Last night Col and I had a braai while Cameron slept upstairs. When we look back on the last month it seems both incredibly short and unbelievably long. Caring for a newborn is a fairly routine and mundane process and provides ample opportunity for getting up to speed. (As an example, Cameron needs roughly eight nappy changes a day, which means we’ve already changed at least 176 nappies. One’s proficiency improves pretty quickly with that kind of repetition!) Having said that we are still experiencing new things every day, and the last month has had its own special brand of stress to deal with. As with the birth, we are glad that it’s behind us!

Having discussed all of this though, our overwhelming sense at the moment is one of gratitude. Arriving a month ahead of schedule seems to have done Cameron no harm. Despite its trauma, the caesarean went as well as it could have and we are actually a lot more positive about that route than we were before. I’ve recovered quickly from the op, the breastfeeding is going well and our boy is growing beautifully. Our family and friends have provided incredible support. We are privileged to have so many friends, that three weeks in there are still people waiting to meet our little man (and we’ve had visitors as often as we can manage). There is much to be thankful for. Yes there is indeed!

‘You go before me and follow me. You place your hand of blessing on my head. Such knowledge is too wonderful for me, too great for me to understand!’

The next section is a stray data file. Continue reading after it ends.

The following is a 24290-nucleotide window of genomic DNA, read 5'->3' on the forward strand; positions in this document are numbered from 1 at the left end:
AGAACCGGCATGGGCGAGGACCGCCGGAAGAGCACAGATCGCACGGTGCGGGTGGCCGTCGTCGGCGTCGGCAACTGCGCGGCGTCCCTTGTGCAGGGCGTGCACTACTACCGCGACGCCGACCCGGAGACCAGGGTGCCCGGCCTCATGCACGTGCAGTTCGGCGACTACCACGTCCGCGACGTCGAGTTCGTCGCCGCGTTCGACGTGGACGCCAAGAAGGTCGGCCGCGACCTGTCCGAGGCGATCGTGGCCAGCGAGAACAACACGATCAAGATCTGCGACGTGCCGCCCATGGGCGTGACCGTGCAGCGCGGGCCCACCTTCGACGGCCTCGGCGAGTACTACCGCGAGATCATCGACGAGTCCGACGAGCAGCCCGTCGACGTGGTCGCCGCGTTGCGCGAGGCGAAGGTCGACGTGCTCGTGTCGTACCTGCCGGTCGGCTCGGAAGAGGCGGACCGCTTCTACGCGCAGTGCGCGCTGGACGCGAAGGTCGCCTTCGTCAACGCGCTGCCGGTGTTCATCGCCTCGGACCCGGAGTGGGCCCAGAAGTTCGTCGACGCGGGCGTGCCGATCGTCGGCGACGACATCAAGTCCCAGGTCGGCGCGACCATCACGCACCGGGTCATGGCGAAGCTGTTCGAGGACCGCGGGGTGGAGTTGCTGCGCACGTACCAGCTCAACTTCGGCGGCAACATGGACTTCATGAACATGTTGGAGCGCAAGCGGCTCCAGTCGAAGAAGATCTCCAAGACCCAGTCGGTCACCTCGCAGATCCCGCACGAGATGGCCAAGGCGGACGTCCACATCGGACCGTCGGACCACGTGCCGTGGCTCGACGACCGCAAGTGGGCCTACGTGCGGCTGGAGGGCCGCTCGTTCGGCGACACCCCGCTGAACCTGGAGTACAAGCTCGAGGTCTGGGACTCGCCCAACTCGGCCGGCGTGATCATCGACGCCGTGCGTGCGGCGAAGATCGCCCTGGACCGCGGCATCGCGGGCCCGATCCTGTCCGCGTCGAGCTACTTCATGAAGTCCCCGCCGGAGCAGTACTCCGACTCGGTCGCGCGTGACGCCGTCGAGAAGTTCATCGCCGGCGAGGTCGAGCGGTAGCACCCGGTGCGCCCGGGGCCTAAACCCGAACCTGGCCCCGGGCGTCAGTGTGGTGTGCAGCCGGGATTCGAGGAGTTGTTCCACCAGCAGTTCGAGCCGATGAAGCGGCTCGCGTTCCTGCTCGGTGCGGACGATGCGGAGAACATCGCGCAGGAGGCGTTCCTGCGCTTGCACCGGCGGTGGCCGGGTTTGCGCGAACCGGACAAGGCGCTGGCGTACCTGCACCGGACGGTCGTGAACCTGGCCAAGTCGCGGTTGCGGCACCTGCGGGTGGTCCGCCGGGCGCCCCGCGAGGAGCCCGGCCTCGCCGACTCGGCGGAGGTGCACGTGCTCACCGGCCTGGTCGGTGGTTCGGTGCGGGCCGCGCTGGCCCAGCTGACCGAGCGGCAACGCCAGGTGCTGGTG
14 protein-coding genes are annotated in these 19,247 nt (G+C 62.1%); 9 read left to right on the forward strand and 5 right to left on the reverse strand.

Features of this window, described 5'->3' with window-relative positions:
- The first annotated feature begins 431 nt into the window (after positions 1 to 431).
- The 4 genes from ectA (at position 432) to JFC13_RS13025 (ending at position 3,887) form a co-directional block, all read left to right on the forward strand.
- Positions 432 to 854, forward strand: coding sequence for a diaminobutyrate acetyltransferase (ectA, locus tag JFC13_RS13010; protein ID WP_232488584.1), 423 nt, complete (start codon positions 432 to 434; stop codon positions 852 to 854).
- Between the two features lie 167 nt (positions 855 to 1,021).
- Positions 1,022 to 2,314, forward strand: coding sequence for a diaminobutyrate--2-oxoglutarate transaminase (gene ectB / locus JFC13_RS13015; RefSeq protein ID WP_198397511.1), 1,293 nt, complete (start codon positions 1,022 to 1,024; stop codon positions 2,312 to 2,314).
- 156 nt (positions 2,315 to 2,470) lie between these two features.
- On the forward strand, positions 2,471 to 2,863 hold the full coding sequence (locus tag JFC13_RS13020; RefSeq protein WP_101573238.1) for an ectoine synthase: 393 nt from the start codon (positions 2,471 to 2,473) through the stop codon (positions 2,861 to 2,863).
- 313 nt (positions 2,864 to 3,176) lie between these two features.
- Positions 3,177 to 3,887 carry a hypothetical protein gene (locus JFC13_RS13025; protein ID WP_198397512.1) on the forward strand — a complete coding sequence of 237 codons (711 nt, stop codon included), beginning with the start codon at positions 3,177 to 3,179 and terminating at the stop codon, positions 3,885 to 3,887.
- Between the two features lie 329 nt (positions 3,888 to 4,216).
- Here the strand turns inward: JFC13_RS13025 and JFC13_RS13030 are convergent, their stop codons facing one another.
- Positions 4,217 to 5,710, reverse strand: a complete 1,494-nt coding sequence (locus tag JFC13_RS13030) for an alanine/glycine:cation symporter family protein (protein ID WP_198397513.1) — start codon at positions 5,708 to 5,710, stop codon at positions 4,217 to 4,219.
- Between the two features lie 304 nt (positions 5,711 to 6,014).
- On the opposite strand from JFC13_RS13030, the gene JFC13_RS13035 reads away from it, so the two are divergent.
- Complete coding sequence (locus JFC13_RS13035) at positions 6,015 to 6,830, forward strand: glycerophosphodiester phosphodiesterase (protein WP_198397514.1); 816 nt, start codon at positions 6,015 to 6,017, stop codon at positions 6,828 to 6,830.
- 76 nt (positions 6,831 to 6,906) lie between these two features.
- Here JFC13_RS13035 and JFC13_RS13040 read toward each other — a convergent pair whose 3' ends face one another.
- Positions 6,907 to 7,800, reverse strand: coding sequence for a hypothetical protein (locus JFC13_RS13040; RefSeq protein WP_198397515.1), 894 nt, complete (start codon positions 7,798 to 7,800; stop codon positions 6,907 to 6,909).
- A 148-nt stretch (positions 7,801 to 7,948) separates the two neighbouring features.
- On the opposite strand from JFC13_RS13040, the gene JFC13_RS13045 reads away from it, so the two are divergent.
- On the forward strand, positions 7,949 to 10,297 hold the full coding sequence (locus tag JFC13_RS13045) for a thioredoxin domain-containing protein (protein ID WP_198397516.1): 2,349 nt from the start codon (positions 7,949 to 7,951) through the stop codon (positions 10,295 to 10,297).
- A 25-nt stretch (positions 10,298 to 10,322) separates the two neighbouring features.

Psalm 139:5-6 (NLT)

The week of the banana

At the beginning of every new week in my pregnancy, I check out my Baby Bump iPhone app to see how Speckle is doing. It gives me his approximate weight and length, and compares his size to a fruit so that I have something tangible to compare our ‘invisible’ little person to. I’ve really enjoyed this feature but it’s given Col a few problems. You see Colin isn’t a fruit and veg fan, so his basis for comparison is somewhat limited. Poppyseed (week 4), olive (week 9), prune (week 10) and small cantelope (week 20) were all met with utterly blank looks. So this morning when I announced that Speckle is the length of a banana, Col’s reaction was, ‘Finally! A fruit I understand.’

When I told this story at work, Michelle (our boss lady) suggested that Col should eat the relevant fruit for that week so he can appreciate its size. All my previous attempts to get him to expand his nutritional palate have failed – maybe the Speckle comparison will have more success?

Taking more time to think things through

The other day I learnt that a woman’s brain volume actually decreases while she’s expecting, which is one of the reasons why forgetfulness is a symptom of pregnancy. I can definitely see the effect of this lately – for one thing I couldn’t remember this interesting fact and had to go and look it up again! Alarmingly though, I do more than just forget. My thought process seems to have slowed down considerably and this has left me in a few sticky spots …

On a recent car trip, I needed to get rid of some stale chewing gum. Not having a tissue on hand I decided to throw it out the window. However, in the process of doing this I realised that it wasn’t good for the environment, started having second thoughts but couldn’t commit to a logical decision and ended up sticking the gum onto the window instead. I then had the ‘brilliant’ idea of rolling down the window and just plucking it off. The gum in question was of a particularly gooey consistency, so while I thought it would have hardened somewhat in the rushing air, it was in fact still mush and all I achieved was a delightful mess. At this point Martha, the friend I was sharing the back seat with, couldn’t contain herself anymore and burst out laughing. That got me started and it was a full minute before we could get a word out to explain the joke.

Martha, who has 11 children, is a goldmine of valuable information and taught me that peanut butter works wonders at removing chewing gum from places it shouldn’t be. So on the bright side, I’ve learnt a great tip for the future – that is of course assuming I can remember it!